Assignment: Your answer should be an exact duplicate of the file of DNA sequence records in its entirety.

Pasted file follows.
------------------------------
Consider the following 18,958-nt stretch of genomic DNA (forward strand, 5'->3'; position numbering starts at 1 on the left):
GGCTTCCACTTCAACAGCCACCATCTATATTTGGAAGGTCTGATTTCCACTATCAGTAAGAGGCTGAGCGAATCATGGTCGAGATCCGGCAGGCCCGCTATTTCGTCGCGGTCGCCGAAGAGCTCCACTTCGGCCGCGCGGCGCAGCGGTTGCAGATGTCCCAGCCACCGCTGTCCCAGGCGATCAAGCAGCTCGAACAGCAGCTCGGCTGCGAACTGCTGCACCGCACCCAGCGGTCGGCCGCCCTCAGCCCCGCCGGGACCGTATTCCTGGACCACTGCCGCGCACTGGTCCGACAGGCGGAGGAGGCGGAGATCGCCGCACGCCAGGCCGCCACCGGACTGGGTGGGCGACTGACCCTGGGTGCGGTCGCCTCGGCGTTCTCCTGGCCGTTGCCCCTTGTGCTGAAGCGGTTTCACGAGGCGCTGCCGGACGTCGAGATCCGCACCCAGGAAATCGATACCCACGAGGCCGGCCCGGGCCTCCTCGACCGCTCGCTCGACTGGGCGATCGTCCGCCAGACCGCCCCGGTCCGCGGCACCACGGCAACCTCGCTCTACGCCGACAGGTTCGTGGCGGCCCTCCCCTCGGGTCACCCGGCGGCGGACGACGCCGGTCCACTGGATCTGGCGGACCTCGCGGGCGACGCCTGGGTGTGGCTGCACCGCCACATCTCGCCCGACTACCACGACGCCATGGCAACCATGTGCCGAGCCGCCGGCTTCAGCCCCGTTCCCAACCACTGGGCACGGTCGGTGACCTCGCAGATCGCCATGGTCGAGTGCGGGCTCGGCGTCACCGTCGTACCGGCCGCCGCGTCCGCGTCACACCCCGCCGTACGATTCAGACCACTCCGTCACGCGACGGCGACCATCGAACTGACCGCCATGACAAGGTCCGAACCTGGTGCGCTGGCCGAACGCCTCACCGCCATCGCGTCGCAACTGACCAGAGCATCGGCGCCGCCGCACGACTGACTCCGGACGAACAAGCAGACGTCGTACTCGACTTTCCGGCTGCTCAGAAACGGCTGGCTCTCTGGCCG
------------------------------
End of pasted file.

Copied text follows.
Consider the following 18,958-nt stretch of genomic DNA (forward strand, 5'->3'; position numbering starts at 1 on the left):
GGCTTCCACTTCAACAGCCACCATCTATATTTGGAAGGTCTGATTTCCACTATCAGTAAGAGGCTGAGCGAATCATGGTCGAGATCCGGCAGGCCCGCTATTTCGTCGCGGTCGCCGAAGAGCTCCACTTCGGCCGCGCGGCGCAGCGGTTGCAGATGTCCCAGCCACCGCTGTCCCAGGCGATCAAGCAGCTCGAACAGCAGCTCGGCTGCGAACTGCTGCACCGCACCCAGCGGTCGGCCGCCCTCAGCCCCGCCGGGACCGTATTCCTGGACCACTGCCGCGCACTGGTCCGACAGGCGGAGGAGGCGGAGATCGCCGCACGCCAGGCCGCCACCGGACTGGGTGGGCGACTGACCCTGGGTGCGGTCGCCTCGGCGTTCTCCTGGCCGTTGCCCCTTGTGCTGAAGCGGTTTCACGAGGCGCTGCCGGACGTCGAGATCCGCACCCAGGAAATCGATACCCACGAGGCCGGCCCGGGCCTCCTCGACCGCTCGCTCGACTGGGCGATCGTCCGCCAGACCGCCCCGGTCCGCGGCACCACGGCAACCTCGCTCTACGCCGACAGGTTCGTGGCGGCCCTCCCCTCGGGTCACCCGGCGGCGGACGACGCCGGTCCACTGGATCTGGCGGACCTCGCGGGCGACGCCTGGGTGTGGCTGCACCGCCACATCTCGCCCGACTACCACGACGCCATGGCAACCATGTGCCGAGCCGCCGGCTTCAGCCCCGTTCCCAACCACTGGGCACGGTCGGTGACCTCGCAGATCGCCATGGTCGAGTGCGGGCTCGGCGTCACCGTCGTACCGGCCGCCGCGTCCGCGTCACACCCCGCCGTACGATTCAGACCACTCCGTCACGCGACGGCGACCATCGAACTGACCGCCATGACAAGGTCCGAACCTGGTGCGCTGGCCGAACGCCTCACCGCCATCGCGTCGCAACTGACCAGAGCATCGGCGCCGCCGCACGACTGACTCCGGACGAACAAGCAGACGTCGTACTCGACTTTCCGGCTGCTCAGAAACGGCTGGCTCTCTGGCCG